It has been a long time since three commissioners of Power 5 conferences sat down to talk about a new alliance on camera. They described this alliance as a collaborative approach that surrounds college athletics and scheduling's evolution. If you remember this mid-summer press conference and the announcements that followed, you'd notice that they just had cliches and talking points, and very few details.
There isn't any formal pact; there's nothing in writing, only the agreement of some gentlemen who hold a heck of a lot of power. Well, that's enough reason to be disappointed because immediately the Pac-12, Big Ten, or ACC states that they're of opposed opinion on what the alliance created. There's no doubt that this partnership will move to the wayside, partially because there isn't anything preventing it.
Well, I will believe the matter when it's of any relevance. Maybe the College Football Playoff Selection...? (When it's up for debate!)
For now, what it seems to be is more like a reaction to the expansion of the SEC that destroyed the Big 12 and also separated the league of Greg Sankey from the Pac-12, Big 10, and ACC.
As it stands, it mainly seems to be something more than a way of keeping the SEC in check and making sure the Pac-12, Big Ten, and ACC play a significant role in determining where and how they'll play the new games and the involved television networks. Basketball just had very little to do with this.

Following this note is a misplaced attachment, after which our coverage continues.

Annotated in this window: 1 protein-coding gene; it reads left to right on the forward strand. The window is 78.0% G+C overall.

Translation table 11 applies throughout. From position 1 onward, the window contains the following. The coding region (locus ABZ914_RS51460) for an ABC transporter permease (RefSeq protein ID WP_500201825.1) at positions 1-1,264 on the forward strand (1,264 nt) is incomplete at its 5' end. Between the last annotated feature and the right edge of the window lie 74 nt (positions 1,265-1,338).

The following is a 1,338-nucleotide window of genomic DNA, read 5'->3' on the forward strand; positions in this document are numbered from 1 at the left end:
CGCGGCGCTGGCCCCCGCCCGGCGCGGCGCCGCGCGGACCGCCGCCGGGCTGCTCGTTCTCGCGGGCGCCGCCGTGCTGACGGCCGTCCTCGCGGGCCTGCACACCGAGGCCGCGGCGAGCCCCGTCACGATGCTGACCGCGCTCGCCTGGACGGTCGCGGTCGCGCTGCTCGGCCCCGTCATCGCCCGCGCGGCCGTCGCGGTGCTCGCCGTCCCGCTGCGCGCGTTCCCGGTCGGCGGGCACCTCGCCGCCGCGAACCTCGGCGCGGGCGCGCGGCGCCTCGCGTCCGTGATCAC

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But they did get around to making the first inter-Alliance events about basketball. The three conferences ended up creating a week of non-league matches between their member institutions.
These games will be both in the early season and midseason. So someday, we could get Duke at UCLA, North Carolina at Oregon, and/or Michigan. And that sounds fantastic to me. It'll be better when matchups are more interesting.
But the thing is that those coaches of excellent mid-major programs will be greatly frustrated when they read this. Because the thing they need to be mainly aware of is that all non-league game schools that are from the Pac-12, Big Ten, and ACC schedule against one another is one less non-league chance for them against a Power Five opponent.
Which matters a lot on Selection Sunday. There goes the continued separation…
For some time now, mid-major programs signing home-and-home series with power conference members have been an issue. Well, if they manage to hold up this alliance, it will get even more difficult, and that'll make it harder than ever for mid-major programs to create an at-large portfolio for the NCAA tournament.